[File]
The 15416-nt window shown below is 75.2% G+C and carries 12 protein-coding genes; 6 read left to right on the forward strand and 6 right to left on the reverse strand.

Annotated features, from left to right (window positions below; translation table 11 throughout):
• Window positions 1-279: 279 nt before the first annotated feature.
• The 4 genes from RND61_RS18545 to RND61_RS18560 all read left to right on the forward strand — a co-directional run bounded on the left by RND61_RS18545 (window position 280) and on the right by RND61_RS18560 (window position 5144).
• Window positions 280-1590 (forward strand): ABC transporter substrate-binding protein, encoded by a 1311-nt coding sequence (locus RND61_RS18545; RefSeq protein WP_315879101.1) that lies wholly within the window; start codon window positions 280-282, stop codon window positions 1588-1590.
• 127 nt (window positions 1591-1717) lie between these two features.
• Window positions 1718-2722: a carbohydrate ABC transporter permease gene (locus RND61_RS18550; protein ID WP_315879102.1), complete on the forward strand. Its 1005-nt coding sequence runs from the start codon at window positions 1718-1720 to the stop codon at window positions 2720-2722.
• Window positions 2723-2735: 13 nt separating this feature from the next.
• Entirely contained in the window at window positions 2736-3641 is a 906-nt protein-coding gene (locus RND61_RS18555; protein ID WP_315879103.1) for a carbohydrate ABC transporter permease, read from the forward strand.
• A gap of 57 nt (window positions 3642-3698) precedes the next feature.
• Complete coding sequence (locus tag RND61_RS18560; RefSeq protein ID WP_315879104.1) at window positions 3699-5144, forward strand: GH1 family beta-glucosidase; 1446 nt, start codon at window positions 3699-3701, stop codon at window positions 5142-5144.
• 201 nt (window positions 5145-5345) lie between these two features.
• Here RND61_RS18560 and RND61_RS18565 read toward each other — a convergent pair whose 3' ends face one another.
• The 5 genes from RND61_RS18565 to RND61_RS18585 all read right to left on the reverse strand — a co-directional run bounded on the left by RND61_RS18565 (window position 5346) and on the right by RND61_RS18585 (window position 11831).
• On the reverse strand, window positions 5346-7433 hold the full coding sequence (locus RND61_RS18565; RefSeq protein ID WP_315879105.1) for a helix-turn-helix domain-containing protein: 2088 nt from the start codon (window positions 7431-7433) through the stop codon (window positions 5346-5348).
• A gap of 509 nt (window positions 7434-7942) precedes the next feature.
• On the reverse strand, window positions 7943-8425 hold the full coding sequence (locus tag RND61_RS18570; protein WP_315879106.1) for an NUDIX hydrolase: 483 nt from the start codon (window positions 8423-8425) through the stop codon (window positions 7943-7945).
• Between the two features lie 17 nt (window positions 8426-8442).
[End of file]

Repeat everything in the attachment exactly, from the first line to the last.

The 15416-nt window shown below is 75.2% G+C and carries 12 protein-coding genes; 6 read left to right on the forward strand and 6 right to left on the reverse strand.

Annotated features, from left to right (window positions below; translation table 11 throughout):
• Window positions 1-279: 279 nt before the first annotated feature.
• The 4 genes from RND61_RS18545 to RND61_RS18560 all read left to right on the forward strand — a co-directional run bounded on the left by RND61_RS18545 (window position 280) and on the right by RND61_RS18560 (window position 5144).
• Window positions 280-1590 (forward strand): ABC transporter substrate-binding protein, encoded by a 1311-nt coding sequence (locus RND61_RS18545; RefSeq protein WP_315879101.1) that lies wholly within the window; start codon window positions 280-282, stop codon window positions 1588-1590.
• 127 nt (window positions 1591-1717) lie between these two features.
• Window positions 1718-2722: a carbohydrate ABC transporter permease gene (locus RND61_RS18550; protein ID WP_315879102.1), complete on the forward strand. Its 1005-nt coding sequence runs from the start codon at window positions 1718-1720 to the stop codon at window positions 2720-2722.
• Window positions 2723-2735: 13 nt separating this feature from the next.
• Entirely contained in the window at window positions 2736-3641 is a 906-nt protein-coding gene (locus RND61_RS18555; protein ID WP_315879103.1) for a carbohydrate ABC transporter permease, read from the forward strand.
• A gap of 57 nt (window positions 3642-3698) precedes the next feature.
• Complete coding sequence (locus tag RND61_RS18560; RefSeq protein ID WP_315879104.1) at window positions 3699-5144, forward strand: GH1 family beta-glucosidase; 1446 nt, start codon at window positions 3699-3701, stop codon at window positions 5142-5144.
• 201 nt (window positions 5145-5345) lie between these two features.
• Here RND61_RS18560 and RND61_RS18565 read toward each other — a convergent pair whose 3' ends face one another.
• The 5 genes from RND61_RS18565 to RND61_RS18585 all read right to left on the reverse strand — a co-directional run bounded on the left by RND61_RS18565 (window position 5346) and on the right by RND61_RS18585 (window position 11831).
• On the reverse strand, window positions 5346-7433 hold the full coding sequence (locus RND61_RS18565; RefSeq protein ID WP_315879105.1) for a helix-turn-helix domain-containing protein: 2088 nt from the start codon (window positions 7431-7433) through the stop codon (window positions 5346-5348).
• A gap of 509 nt (window positions 7434-7942) precedes the next feature.
• On the reverse strand, window positions 7943-8425 hold the full coding sequence (locus tag RND61_RS18570; protein WP_315879106.1) for an NUDIX hydrolase: 483 nt from the start codon (window positions 8423-8425) through the stop codon (window positions 7943-7945).
• Between the two features lie 17 nt (window positions 8426-8442).